Structure and chronology of a star dune at Erg Chebbi, Morocco, reveals why star dunes are rarely recognised in the rock record

C. S. Bristow*, G. A.T. Duller

*Corresponding author for this work

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Abstract

Star dunes are the tallest dunes on Earth and are amongst the larger and more spectacular aeolian landforms. Although they are widespread in modern sandy deserts, star dunes are rarely recognised in the rock record probably due to a lack of suitable sedimentary models. This paper presents a new sedimentary model for the structure of a star dune at Erg Chebbi in Morocco (Sahara Desert) on the basis of ground-penetrating radar (GPR) surveys. Individual sedimentary structures in star dunes are similar to those in linear or barchanoid dunes, likely leading to misidentification in the rock record. However, the suite of features described in this paper will permit identification of star dunes in future studies of the rock record. Optically stimulated luminescence (OSL) dating shows that accumulation of the Erg Chebbi star dune post-dates the end of the African Humid Period (AHP). At the base of the dune, there is an ~ 8000-year hiatus in the record. Since then, the dune has grown rapidly to create a 100 m high dune within the past 1000 years and is migrating towards the west. Changes in the cross-strata support the idea that star dune construction was accompanied by a change in the wind directions.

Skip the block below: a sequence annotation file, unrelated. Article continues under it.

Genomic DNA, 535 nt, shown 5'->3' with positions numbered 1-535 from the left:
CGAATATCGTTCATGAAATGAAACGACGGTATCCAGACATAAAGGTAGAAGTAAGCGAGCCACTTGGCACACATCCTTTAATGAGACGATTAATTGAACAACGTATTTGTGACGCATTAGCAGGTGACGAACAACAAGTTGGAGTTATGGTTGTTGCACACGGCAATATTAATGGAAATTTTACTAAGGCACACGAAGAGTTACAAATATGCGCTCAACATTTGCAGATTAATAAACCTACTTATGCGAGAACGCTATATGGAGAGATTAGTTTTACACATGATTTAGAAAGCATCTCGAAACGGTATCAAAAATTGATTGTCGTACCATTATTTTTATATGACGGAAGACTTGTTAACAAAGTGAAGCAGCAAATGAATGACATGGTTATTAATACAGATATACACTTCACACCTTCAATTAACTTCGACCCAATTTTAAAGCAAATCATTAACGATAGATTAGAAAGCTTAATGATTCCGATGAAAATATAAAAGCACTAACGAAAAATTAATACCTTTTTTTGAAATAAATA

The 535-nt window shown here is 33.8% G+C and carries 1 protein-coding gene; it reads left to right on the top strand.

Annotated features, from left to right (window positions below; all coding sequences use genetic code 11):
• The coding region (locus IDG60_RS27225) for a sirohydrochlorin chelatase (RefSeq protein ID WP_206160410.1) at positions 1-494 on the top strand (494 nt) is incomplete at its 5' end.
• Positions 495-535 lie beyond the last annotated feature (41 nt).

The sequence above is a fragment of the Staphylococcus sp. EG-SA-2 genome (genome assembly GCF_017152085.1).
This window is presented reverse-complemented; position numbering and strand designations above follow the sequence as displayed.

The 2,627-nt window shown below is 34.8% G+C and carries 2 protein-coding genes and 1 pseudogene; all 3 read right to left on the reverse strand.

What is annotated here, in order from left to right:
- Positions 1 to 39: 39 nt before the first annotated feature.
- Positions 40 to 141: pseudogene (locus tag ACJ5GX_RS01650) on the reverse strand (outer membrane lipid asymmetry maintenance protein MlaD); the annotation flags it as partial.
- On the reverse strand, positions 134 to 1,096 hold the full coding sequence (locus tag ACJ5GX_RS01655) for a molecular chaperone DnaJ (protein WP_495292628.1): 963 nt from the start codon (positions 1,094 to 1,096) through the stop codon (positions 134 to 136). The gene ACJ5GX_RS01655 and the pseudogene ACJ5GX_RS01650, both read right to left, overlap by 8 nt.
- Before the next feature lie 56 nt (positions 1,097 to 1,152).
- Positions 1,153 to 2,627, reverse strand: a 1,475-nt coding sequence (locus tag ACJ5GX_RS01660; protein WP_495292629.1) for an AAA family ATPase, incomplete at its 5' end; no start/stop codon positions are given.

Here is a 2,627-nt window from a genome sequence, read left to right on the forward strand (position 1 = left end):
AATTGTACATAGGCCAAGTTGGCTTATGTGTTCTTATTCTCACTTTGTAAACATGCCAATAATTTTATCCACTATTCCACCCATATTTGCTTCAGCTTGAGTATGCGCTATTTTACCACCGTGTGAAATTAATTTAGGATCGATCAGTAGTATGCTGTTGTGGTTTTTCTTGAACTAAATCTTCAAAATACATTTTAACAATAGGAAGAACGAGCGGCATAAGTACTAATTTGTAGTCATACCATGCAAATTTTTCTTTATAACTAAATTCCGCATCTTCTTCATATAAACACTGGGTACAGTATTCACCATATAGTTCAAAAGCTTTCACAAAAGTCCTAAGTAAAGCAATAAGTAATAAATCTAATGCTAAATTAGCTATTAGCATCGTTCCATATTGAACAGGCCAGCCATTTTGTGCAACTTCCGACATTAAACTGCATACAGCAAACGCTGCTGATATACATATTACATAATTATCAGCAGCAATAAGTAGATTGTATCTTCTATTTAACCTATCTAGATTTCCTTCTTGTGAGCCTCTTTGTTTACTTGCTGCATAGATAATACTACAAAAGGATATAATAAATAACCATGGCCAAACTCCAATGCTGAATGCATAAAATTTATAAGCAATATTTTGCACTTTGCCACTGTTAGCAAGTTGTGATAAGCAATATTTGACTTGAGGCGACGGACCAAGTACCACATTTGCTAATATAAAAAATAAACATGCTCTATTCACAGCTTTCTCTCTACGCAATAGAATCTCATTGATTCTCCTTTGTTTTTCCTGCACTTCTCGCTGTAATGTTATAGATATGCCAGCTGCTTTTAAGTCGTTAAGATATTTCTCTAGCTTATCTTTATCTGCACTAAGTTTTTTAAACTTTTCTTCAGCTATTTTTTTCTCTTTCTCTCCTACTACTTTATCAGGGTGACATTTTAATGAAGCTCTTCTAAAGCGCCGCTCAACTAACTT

Original languageEnglish
Article number4464
Number of pages8
JournalScientific Reports
Volume14
Issue number1
DOIs
Publication statusPublished - 04 Mar 2024

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